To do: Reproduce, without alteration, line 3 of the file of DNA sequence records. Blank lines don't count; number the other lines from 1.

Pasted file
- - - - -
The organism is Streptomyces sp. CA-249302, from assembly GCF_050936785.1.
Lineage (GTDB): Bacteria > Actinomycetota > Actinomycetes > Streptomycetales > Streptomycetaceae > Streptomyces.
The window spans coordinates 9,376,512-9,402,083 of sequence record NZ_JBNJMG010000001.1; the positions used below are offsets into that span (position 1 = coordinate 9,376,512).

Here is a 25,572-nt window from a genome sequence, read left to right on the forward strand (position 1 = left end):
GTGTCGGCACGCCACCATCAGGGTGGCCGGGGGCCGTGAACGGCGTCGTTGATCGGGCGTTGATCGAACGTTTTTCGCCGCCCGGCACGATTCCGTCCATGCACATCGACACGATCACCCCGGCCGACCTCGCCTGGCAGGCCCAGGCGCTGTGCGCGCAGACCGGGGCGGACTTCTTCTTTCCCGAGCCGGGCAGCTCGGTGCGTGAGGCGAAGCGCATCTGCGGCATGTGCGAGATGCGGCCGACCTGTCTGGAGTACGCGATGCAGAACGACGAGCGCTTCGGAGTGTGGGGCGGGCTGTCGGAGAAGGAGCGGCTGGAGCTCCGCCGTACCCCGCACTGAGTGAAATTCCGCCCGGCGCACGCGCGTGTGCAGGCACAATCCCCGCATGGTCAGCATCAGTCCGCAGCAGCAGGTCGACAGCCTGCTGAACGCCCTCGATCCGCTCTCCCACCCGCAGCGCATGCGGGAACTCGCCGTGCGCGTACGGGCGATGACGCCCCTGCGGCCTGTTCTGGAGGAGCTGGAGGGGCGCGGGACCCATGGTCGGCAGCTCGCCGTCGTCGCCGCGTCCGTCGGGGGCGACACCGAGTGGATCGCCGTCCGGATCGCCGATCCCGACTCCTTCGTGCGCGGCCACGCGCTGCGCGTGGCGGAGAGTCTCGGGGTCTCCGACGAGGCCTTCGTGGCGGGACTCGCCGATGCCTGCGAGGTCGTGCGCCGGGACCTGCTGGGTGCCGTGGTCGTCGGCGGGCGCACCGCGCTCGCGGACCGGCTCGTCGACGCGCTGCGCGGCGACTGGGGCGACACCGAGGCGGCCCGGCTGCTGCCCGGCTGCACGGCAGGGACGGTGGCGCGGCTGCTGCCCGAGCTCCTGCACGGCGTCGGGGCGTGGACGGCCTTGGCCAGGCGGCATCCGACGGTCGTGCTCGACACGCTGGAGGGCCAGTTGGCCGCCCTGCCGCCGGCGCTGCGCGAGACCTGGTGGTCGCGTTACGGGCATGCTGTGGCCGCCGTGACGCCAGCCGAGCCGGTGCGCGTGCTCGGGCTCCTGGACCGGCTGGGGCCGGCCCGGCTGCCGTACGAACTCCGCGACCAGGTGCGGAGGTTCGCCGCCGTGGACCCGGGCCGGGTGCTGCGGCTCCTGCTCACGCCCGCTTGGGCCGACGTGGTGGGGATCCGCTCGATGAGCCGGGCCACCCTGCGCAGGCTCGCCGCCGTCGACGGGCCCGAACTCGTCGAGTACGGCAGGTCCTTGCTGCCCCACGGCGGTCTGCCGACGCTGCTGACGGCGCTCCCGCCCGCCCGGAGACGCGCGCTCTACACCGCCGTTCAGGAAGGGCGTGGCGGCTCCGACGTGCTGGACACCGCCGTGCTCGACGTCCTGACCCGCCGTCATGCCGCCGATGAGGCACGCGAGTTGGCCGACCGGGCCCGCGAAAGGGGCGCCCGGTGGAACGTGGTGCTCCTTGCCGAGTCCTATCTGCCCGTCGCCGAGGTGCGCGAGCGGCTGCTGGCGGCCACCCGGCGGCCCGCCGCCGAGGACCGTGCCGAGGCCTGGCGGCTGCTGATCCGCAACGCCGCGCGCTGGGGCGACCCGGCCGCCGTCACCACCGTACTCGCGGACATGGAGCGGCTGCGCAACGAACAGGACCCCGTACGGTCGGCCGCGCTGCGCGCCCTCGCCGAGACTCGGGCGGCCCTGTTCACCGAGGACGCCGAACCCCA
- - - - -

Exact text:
The window spans coordinates 9,376,512-9,402,083 of sequence record NZ_JBNJMG010000001.1; the positions used below are offsets into that span (position 1 = coordinate 9,376,512).